The game offers an original and engaging storyline, which links to events, characters and gizmos from the two films. The story as well as appearances of classic phantoms and locales from the series are among the saving graces of the game.
Gameplay itself is not the strongest component of the game, while there is more than just simply blasting ghosts and the proton packs are periodically equipped with upgrades, the gameplay is a bit simple and becomes quite repetitive. Though proton packs can be used to move objects, nullify the effects of negative slime and open doors, the means of capturing ghosts is effectively the same and becomes old very quickly. Basically, you blast away at a ghost until its energy is depleted, then slam it by swinging the Wii remote in various directions when prompted by the game. Now the ghost is finally ready, you are able to deploy the trap to permanently snare the ghost.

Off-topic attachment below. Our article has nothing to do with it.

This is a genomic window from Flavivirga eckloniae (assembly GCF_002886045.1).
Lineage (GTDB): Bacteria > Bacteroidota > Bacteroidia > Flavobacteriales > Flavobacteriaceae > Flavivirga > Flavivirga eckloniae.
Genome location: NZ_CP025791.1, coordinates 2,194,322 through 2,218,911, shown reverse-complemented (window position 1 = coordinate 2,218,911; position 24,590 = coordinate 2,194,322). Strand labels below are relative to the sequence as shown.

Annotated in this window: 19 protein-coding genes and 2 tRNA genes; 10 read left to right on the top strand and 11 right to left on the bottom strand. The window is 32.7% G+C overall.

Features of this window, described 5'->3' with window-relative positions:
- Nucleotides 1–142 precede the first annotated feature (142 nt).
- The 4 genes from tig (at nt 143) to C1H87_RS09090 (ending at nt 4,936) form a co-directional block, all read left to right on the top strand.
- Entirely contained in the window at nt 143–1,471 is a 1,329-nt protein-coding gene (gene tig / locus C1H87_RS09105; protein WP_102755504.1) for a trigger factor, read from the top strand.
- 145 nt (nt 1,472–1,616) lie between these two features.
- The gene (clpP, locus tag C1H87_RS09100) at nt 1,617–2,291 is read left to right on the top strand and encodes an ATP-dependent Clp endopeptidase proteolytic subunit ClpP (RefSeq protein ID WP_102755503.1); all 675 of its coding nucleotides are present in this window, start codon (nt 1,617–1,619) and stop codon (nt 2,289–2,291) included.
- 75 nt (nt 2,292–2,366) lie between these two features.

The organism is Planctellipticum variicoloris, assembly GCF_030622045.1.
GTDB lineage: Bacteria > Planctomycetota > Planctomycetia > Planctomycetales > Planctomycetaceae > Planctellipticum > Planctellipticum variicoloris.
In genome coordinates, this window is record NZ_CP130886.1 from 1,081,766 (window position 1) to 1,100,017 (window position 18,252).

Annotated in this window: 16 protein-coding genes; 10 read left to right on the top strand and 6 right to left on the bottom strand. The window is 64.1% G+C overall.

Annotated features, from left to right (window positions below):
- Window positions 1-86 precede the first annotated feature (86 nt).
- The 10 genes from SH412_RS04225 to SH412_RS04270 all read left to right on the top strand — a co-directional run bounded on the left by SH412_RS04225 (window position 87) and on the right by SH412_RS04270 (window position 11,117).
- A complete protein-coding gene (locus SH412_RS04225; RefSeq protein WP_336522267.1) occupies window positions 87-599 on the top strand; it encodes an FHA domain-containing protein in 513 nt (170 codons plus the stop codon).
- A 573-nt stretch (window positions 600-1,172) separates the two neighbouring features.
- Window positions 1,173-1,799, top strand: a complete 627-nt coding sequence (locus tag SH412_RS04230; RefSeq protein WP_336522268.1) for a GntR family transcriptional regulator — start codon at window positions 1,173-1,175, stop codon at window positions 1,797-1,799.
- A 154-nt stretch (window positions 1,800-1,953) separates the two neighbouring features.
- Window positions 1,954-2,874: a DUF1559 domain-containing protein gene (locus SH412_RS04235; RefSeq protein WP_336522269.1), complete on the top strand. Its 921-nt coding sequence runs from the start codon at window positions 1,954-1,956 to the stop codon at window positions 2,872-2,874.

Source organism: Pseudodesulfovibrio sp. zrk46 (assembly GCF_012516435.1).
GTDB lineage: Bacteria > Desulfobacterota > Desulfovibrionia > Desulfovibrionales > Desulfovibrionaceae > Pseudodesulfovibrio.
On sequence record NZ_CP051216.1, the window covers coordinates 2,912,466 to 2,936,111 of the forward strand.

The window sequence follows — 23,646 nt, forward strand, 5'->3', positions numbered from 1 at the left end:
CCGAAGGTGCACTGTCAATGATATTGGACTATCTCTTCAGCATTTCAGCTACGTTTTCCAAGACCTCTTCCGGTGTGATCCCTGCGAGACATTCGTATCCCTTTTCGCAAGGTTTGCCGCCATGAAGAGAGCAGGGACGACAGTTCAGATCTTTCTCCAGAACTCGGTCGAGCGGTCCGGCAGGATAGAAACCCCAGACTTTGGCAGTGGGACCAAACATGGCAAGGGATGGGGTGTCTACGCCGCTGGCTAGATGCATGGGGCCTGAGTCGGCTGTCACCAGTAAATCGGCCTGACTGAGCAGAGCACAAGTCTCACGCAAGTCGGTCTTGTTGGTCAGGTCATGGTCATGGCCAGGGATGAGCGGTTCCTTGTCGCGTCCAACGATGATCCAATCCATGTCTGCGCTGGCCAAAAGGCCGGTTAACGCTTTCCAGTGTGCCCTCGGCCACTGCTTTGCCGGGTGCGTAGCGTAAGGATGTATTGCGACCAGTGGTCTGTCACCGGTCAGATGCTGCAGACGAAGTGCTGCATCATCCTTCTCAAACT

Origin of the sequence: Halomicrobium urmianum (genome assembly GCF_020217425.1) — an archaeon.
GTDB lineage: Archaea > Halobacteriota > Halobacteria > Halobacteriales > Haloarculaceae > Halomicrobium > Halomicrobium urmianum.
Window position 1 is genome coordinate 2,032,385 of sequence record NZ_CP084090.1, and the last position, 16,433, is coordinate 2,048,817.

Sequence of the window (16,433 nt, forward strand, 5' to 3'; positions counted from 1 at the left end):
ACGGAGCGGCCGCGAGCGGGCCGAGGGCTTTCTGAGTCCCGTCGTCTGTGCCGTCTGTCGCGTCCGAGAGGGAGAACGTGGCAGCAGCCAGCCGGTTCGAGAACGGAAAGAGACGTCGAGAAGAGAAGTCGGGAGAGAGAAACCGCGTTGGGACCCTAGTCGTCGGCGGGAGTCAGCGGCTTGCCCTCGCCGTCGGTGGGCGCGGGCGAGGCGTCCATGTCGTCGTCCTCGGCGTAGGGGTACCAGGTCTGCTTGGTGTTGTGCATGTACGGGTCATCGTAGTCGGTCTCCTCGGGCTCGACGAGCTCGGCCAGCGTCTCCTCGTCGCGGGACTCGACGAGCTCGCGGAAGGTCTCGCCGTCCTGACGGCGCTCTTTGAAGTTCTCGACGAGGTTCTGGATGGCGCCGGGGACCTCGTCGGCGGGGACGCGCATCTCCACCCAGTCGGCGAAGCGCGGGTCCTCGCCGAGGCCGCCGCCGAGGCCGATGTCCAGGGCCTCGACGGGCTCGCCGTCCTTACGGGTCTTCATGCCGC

That said, most of the environment can be destroyed, but don't worry about incurring penalties for the damage you caused. In the storyline, the city of New York agrees to pay all damages inflicted by the Ghosbusters. The amount of damage you cause impacts the rating you receive at the end of each chapter. The use of the P.K.E. Meeter creates some strategy as ghosts will often hide in inanimate objects. The device is also useful for seeing traps and following the tracks of a fleeing phantasm. The meter is also used to scan ghosts. Throughout the game you collect pages from Tobin's Spirit Guide. The pages contain images of certain ghosts as you try to match up scans with pages. It appears to be a means to induce replay value.
Also, be prepared to do most of the work yourself. Though you are often accompanied by at least one other Ghosbuster, they don't contribute much and frequently become incapacitated, relying on you to revive them.